3. You actually just want client-side encryption, where the server can't read it, but can store it.


Caveat Emptor

All three of these scenarios rely on the assumption that you can trust the server code to some extent. (This could work in structured organizations that have heavy code review).


Traditional Methods

Option 1 could be implemented traditionally by enabling CORS and allowing the client to communicate with your "elevated" server. However, this requires you to open your "elevated" server to the internet.

This typically involves tokenization, and is an approach used by many payment processors.

Option 2 could be implemented server-side, by encrypting symmetrically prior to inserting the data into the database.


Non-Traditional Methods (for the sake of education)

Let's say you have a unique mix of options 1 & 2, or you want to explore option 1 without opening the server to the open web.

Yes, you could use a hybrid crypto-system (asymmetric + symmetric) to effectively encrypt data that only specific servers could decrypt. Implementing such a cryptosystem is a challenge, and requires expansive cryptographic knowledge to do correctly.

For option 3, you could encrypt/decrypt symmetrically client-side to protect the user data. This would likely require a variable to be stored in localStorage (for convenience), which carries risks (it's easier to hide code that scrapes it).

These approaches could assist in making it more difficult for employees in a structured organization to steal user data. But it only works if the data encryption mechanism can't be tampered with, or the credentials can't be stolen.

Encryption won't be a silver bullet in any scenario I can imagine. It can mitigate quite a few attack vectors, but it won't resolve all of them. You'd need intense code review.

  • I didn't want to include this in my official answer, but if you are interested in exploring an implementation of a browser-based cryptosystem, I have an implementation. Keep in mind that I'm an amateur cryptographer; I have zero academic credentials in the field of security. I've delivered lectures to graduate classes, but I'm by no means a professional. – Jesse Daniel Mitchell Sep 20 '18 at 19:13
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The system you describe is end-to-end encryption (E2EE), which when deployed correctly can ensure not even the server can access the contents. However, for your usage, the only systems to be able to decrypt the "sensitive information (SI)" will be the client and the server.

Upon submitting the SI you will download the server's RSA public key, likely RSA-2048 will suffice here, as you can generate new key-pairs manually on a frequent basis. RSA with JavaScript could be a good starting point, as it shows how you could encrypt a string with the public key and offers decryption options as well within the source code. Storing the RSA private key secure may prove challenging. You could handle this by using PHP or Python (via a CGI gateway). Then ensure only the compiler has permissions to access private key, this will mitigate risk. As if the web server has access permissions and is ever compromised it could access the private key.

Next, a symmetric encryption key (SEK) is required. I was looking at Generate random string/characters in JavaScript, which while not perfect for this scenario, should give a good building block for what is required.

Having not used an AES JavaScript implementation before I will provide Javascript AES encryption. I felt, 'JSAES is a powerful implementation of AES in JavaScript' seemed like a simple option. However, this will need to be your decision.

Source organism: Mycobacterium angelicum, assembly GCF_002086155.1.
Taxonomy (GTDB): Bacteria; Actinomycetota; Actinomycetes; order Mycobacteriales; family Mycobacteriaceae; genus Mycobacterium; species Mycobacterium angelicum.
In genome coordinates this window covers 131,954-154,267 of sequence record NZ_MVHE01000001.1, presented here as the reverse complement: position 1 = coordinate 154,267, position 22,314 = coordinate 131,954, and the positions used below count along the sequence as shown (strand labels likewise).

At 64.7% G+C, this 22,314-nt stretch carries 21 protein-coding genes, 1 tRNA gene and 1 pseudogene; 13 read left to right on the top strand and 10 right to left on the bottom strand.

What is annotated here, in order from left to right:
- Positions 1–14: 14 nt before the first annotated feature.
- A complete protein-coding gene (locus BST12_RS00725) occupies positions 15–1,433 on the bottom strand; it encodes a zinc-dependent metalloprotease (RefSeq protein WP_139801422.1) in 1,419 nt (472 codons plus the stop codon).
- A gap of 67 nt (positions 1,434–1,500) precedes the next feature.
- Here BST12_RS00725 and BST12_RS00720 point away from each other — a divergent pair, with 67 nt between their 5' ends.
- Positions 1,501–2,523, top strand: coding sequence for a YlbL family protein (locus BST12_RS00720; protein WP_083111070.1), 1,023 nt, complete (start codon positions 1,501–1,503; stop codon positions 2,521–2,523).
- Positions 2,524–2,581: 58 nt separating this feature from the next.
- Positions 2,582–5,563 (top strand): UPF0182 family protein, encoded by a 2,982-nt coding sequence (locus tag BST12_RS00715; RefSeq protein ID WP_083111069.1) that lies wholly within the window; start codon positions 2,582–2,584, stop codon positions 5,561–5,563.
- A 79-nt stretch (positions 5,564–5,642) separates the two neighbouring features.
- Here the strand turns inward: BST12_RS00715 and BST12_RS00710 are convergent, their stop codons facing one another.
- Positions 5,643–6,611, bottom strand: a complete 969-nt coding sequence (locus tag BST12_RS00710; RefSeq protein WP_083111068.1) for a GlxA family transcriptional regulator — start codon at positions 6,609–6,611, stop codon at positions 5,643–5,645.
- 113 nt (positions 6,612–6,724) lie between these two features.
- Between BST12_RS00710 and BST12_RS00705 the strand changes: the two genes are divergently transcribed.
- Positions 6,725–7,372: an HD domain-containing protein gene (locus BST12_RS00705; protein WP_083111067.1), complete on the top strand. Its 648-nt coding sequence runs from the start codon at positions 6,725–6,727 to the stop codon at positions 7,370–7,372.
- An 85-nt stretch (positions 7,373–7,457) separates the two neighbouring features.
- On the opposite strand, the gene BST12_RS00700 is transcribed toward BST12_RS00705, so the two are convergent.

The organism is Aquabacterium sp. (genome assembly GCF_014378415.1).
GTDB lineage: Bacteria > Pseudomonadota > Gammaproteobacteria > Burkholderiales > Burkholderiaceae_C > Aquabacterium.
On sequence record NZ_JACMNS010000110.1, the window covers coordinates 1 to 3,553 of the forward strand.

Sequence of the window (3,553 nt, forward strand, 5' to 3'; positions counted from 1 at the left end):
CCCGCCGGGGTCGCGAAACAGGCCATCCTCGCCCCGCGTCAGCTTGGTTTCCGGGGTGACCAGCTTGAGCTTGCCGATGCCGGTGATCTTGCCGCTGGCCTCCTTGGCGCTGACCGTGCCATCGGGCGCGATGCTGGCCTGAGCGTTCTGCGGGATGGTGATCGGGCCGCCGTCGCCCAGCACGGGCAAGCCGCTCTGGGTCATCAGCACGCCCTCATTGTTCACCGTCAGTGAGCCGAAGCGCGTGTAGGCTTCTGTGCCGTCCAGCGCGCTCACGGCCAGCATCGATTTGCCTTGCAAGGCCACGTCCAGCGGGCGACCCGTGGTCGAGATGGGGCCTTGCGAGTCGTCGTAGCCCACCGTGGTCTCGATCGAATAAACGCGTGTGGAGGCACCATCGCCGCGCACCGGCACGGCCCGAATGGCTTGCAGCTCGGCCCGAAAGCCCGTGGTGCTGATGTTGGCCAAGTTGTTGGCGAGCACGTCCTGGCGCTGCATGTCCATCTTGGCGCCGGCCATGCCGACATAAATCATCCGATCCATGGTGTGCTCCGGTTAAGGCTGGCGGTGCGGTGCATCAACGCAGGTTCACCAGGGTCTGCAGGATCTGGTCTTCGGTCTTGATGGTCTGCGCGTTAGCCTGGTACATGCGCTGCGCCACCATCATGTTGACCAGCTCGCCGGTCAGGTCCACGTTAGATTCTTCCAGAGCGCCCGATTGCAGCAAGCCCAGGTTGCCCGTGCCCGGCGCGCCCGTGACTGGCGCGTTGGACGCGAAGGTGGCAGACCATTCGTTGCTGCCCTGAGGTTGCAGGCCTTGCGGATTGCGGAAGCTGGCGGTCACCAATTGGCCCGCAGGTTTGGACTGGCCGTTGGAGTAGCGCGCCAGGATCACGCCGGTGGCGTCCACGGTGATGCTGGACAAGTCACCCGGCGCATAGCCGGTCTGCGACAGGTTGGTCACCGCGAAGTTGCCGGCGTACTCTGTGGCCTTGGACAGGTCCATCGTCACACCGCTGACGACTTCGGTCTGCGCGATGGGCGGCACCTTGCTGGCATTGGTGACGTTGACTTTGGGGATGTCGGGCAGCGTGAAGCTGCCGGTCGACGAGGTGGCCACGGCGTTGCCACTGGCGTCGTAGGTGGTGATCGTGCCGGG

Now when you submit the ciphertext (plaintext encrypted AES) to the server, you should ensure the client knows decryption was possible and allow for validation. AES_Encrypt(plaintext, key) so AES_Encrypt("Validated", "$key"). This ensures the server was able to encrypt a message with the (encrypted symmetric key) and the client was able to decrypt the expected message. I should mention AES 128-bit or 256-bit will suffice equally. Obviously, AES 256-bit is better, but given the RSA-2048 is the weakness in the chain, AES 128-bit with RSA-2048 might be more ideal, as overhead will be reduced.

You are now validated. Ensure that the symmetric encryption key is only valid for X minutes, say 60 minutes. Before a new session key is required. This will prevent key-reuse abuse.

To summarise:

  • Fetch RSA public key
  • Generate random 32 character string (symmetric key)
  • Encrypt (symmetric key) with the RSA public key
    • Producing ciphertext
  • Submit the ciphertext to the server for decryption and validation
  • Decrypt the ciphertext with the private key
  • Encrypt the expected (known) message using AES and the symmetric key
    • AES_Encrypt("Validated", "$key")
  • Client decrypts and validates secure authentication is complete.
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    Never, never use Math.random to generate crypto keys. This is not secure. – Anders Sep 20 '18 at 13:43
  • The correct answer is: Use TLS, it does all of this for you. Also, I'm not clear on what your makeid() is being used for, but I really hope that's not your AES private key. Please use a SecureRandom to generate random bytes. – Mike Ounsworth Sep 20 '18 at 14:00
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    @safesploit Focus or not, you are suggesting an implementation and I worry that future googlers will take your code and use it for something real. Do you want to edit that out then? – Mike Ounsworth Sep 20 '18 at 14:32
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    @safesploit There is no good way to produce secure random numbers with JS that works with all browsers. Thats one of the reasons one should not do client side crypto. – Anders Sep 20 '18 at 15:17
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    The correct answer here is "Use TLS and let the browser do the crypto for you". There is no source code to provide. – Mike Ounsworth Sep 20 '18 at 15:18